NFC East Q&A: Who is on hottest seat in division?

Kirk Cousins is once again playing for a contract since Washington opted to use the franchise tag on him for the second straight year. Photo by Patrick Smith/Getty Images

Our reporters are split when it comes to the person who most likely is on the hot seat in the division, but quarterback Kirk Cousins gets the most votes.

Todd Archer, Dallas Cowboys reporter: I want to say Redskins coach Jay Gruden, considering there always seems to be drama in Washington, but I will go with Cousins. He is once again playing for a contract since Washington opted to use the franchise tag on him for the second straight year. He responded last year with 4,917 yards and 25 touchdown passes after a somewhat slow start to the season -- well, slow to me, because he was not very good in the Cowboys’ Week 2 win at FedEx Field. If he does not get the Redskins to the playoffs in 2017, then would they use the franchise tag on him again in 2018? Would another team be willing to fork over a huge free-agent deal for him? If he takes a step back because of the losses of DeSean Jackson and Pierre Garcon, there will be questions surrounding him going into next season, wherever he plays.

Jordan Raanan, New York Giants reporter: Cousins. He’s a quarterback playing for a contract. Every move he makes will be dissected and overanalyzed. Every mistake will be used against him and his case for the next quarterback mega-deal. It doesn’t help that Cousins already has been penciled into the 49ers lineup in many people’s minds for next year. There already were rumors this past offseason that he will join former offensive coordinator Kyle Shanahan in San Francisco. That makes his seat extra hot. The spotlight will be on Cousins again this year.

Tim McManus, Philadelphia Eagles reporter: Eagles head coach Doug Pederson. There were a few factors working against Pederson last season. It was his first year as a head coach in the NFL. He was tasked with implementing a new system and building a new culture, all while breaking in a rookie quarterback in Carson Wentz, who leaped from third-stringer to starter when Sam Bradford was traded to Minnesota a week before the start of the regular season. With a year of experience under his (and his quarterback’s) belt and with more offensive weapons at his disposal, it should be easier sledding for Pederson in Year 2. That’s good, because the expectations are up. Owner Jeffrey Lurie believes he has a special quarterback in Wentz, and while he’s publicly preaching patience, he also is itching to return his franchise to prominence. With a potential franchise QB in place, a rare window of opportunity could be opening. Pederson needs to show that he is the right man to take advantage of it. Another 7-9 season just won’t do.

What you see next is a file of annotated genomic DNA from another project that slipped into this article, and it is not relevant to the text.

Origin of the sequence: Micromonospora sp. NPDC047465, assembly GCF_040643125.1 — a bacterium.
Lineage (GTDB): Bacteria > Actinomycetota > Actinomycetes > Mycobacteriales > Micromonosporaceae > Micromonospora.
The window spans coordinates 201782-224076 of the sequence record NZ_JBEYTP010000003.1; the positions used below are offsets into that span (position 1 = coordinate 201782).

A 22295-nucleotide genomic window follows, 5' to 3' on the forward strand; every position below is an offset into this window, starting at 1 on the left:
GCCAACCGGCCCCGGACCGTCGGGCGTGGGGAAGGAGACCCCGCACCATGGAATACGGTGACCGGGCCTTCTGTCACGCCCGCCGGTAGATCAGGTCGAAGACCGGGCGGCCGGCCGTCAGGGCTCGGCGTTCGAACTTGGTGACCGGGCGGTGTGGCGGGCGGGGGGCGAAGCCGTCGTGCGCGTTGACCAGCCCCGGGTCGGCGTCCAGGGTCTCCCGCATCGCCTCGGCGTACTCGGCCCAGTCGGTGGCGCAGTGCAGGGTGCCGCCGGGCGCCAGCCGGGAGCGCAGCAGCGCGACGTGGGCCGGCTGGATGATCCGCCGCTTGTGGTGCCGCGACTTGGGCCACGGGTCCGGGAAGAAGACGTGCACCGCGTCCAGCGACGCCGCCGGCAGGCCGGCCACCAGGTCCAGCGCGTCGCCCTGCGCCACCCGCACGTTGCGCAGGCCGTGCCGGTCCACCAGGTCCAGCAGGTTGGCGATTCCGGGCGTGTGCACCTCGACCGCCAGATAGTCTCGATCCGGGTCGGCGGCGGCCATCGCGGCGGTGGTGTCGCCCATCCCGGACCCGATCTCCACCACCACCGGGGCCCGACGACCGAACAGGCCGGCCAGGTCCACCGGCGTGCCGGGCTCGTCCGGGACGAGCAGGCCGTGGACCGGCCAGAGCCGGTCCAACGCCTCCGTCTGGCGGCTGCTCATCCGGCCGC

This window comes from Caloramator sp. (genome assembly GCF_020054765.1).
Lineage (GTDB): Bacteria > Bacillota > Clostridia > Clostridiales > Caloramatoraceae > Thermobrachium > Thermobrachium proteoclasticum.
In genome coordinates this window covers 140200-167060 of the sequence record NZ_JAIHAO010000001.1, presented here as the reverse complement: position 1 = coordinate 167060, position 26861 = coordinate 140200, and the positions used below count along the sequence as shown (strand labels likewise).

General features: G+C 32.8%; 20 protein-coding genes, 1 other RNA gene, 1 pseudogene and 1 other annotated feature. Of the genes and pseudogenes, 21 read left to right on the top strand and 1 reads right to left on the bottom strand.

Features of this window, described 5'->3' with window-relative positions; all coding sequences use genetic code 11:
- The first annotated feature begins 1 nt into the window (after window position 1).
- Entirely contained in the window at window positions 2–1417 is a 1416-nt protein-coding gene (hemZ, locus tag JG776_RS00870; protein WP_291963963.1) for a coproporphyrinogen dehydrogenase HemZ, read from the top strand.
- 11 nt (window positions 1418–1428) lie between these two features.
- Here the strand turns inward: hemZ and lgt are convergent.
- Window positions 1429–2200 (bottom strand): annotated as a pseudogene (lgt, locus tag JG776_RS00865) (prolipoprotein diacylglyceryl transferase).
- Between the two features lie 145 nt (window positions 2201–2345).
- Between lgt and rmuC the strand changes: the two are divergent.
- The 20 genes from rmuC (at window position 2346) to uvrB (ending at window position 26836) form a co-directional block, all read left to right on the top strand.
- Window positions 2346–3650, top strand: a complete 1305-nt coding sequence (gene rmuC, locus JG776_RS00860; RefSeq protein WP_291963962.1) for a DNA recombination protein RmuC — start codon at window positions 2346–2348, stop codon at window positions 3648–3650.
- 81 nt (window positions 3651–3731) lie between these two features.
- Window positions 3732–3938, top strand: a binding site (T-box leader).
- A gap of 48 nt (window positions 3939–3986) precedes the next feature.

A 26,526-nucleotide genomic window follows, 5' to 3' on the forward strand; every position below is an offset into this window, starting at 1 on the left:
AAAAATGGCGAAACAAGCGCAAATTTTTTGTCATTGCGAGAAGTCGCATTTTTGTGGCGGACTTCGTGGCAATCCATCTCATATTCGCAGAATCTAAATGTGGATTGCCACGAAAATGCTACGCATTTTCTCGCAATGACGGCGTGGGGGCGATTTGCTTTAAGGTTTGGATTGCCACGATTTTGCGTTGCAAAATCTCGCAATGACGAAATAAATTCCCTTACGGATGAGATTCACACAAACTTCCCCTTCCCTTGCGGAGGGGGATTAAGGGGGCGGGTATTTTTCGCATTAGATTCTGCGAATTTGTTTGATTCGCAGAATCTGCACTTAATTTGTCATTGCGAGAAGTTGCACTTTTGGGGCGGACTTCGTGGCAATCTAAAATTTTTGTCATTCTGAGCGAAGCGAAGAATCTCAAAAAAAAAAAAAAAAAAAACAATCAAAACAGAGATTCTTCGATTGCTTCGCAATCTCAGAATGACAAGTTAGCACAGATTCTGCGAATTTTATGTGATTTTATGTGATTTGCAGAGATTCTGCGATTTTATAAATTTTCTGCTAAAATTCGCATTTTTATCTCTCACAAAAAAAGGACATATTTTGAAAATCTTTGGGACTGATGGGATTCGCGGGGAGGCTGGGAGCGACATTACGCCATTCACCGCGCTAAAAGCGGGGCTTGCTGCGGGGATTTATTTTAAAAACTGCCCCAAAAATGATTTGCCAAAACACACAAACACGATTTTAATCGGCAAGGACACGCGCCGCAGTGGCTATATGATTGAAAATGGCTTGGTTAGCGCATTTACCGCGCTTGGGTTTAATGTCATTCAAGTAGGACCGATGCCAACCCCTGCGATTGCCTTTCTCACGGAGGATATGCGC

John Keim, Washington Redskins reporter: Giants QB Eli Manning. It’s not as if Manning is in danger of losing his starting job. But considering he’s 36 and coming off a down year -- 26 touchdowns, 16 interceptions and a 6.7 yards per attempt average, his lowest since 2007 -- there’s no doubt he has a lot to prove. The Giants added receiver Brandon Marshall and drafted tight end Evan Engram to provide more help. (But the line remains an issue.) The Giants also drafted Davis Webb in the third round, so they can perhaps start the process of grooming Manning’s successor. This season will determine when that handoff might need to occur.